Will Oracle Let OpenSolaris Wither and Die?
When Oracle began the acquisition of Sun, few doubted that MySQL was the main asset of interest. With MySQL still breathing six months later, users hoped Sun's other projects would survive as well. But despite Oracle's early claims and intermittent assurances that OpenSolaris would remain open source software, very little else has been said. Some, including the OpenSolaris Governing Board, are beginning to think OpenSolaris will be allowed to die a slow and quiet death.
On July 12 The OpenSolaris Governing Board unanimously carried a motion to set a deadline of August 16 for Oracle to appoint a liaison "who has the authority to talk about the future of OpenSolaris and its interaction with the OpenSolaris community." Otherwise, on August 23 the OGB will evoke a clause in their charter that will return control of the OpenSolaris community to Oracle. This effectively disbands the OpenSolaris Governing Board and will surely mean the end of OpenSolaris.
The six months of silence concerning OpenSolaris has left board members angry and frustrated. Faced with only the options of doing nothing, trying to continue to work in spite of Oracle's apathy, or forcing the issue; board members can do nothing but wait for now. A motion to resign immediately was defeated 3-3-1. All other meetings have been suspended until the August 16 deadline and future plans will depend on the response from Oracle.
In addition, lead Solaris developer, Greg Lavender, left Oracle in June with little or no information from either party. Anonymous sources inside the company confirmed the departure of Lavender but offered no other details. Solaris and OpenSolaris releases and snapshots have been missing or significantly delayed since Oracle's take-over and many are beginning to fear the worst for these two Unix-based operating systems. They are obviously not a priority for Oracle.
At the same time that the news of the ultimatum broke, Jaspersoft released the results of their survey taken from open source community members about the future of Java and MySQL. 43% of respondents stated they believe that MySQL will fare well under Oracle and 80% believe the same of Java. Interestingly, of those thinking of switching databases, PostgreSQL was the number one choice. The latest release of MySQL came June 17 with 5.1.48 and OpenOffice.org 3.2.1 was released June 4.
In unrelated news, Larry Ellison lost a bidding war for the Oakland, CA based Golden State Warriors basketball team to Joe Lacob.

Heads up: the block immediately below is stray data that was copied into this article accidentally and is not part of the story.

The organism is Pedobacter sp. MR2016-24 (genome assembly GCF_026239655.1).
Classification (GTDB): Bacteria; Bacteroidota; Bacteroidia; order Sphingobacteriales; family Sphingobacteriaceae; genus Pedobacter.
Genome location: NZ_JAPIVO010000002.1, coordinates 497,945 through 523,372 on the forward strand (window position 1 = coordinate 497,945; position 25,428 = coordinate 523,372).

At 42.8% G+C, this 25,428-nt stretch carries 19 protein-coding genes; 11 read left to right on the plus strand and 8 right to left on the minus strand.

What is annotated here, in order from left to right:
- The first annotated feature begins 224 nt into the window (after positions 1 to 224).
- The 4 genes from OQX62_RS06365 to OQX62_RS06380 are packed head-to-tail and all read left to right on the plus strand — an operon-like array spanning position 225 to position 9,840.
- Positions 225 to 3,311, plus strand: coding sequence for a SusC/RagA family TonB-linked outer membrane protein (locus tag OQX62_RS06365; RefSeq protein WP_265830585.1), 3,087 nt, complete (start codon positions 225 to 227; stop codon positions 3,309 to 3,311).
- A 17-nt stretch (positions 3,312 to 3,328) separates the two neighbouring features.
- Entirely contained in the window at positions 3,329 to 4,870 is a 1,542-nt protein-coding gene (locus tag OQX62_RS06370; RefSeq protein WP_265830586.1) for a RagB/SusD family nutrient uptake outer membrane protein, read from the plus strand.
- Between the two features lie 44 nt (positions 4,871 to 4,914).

Update: On July 21 developer and now Oracle employee, Alan Coopersmith, posted an email concerning of the needed updates to X.org IPS distro-import package definitions in Nevada build 145. No hints were given as when a release might surface, but the email does raise hope that OpenSolaris may survive afterall. Or perhaps it's a case of 'the employees are the last to know.'
Susan Linton is a Linux writer and the owner of tuxmachines.org.
Fast/Flexible Linux OS Recovery
On Demand Now
In this live one-hour webinar, learn how to enhance your existing backup strategies for complete disaster recovery preparedness using Storix System Backup Administrator (SBAdmin), a highly flexible full-system recovery solution for UNIX and Linux systems.
Join Linux Journal's Shawn Powers and David Huffman, President/CEO, Storix, Inc.
Free to Linux Journal readers.Register Now!
- The Italian Army Switches to LibreOffice
- Download "Linux Management with Red Hat Satellite: Measuring Business Impact and ROI"
- Linux Mint 18
- Oracle vs. Google: Round 2
- Varnish Software's Varnish Massive Storage Engine
- The FBI and the Mozilla Foundation Lock Horns over Known Security Hole
- Devuan Beta Release
- Privacy and the New Math
- Ben Rady's Serverless Single Page Apps (The Pragmatic Programmers)
Until recently, IBM’s Power Platform was looked upon as being the system that hosted IBM’s flavor of UNIX and proprietary operating system called IBM i. These servers often are found in medium-size businesses running ERP, CRM and financials for on-premise customers. By enabling the Power platform to run the Linux OS, IBM now has positioned Power to be the platform of choice for those already running Linux that are facing scalability issues, especially customers looking at analytics, big data or cloud computing.
￼Running Linux on IBM’s Power hardware offers some obvious benefits, including improved processing speed and memory bandwidth, inherent security, and simpler deployment and management. But if you look beyond the impressive architecture, you’ll also find an open ecosystem that has given rise to a strong, innovative community, as well as an inventory of system and network management applications that really help leverage the benefits offered by running Linux on Power.Get the Guide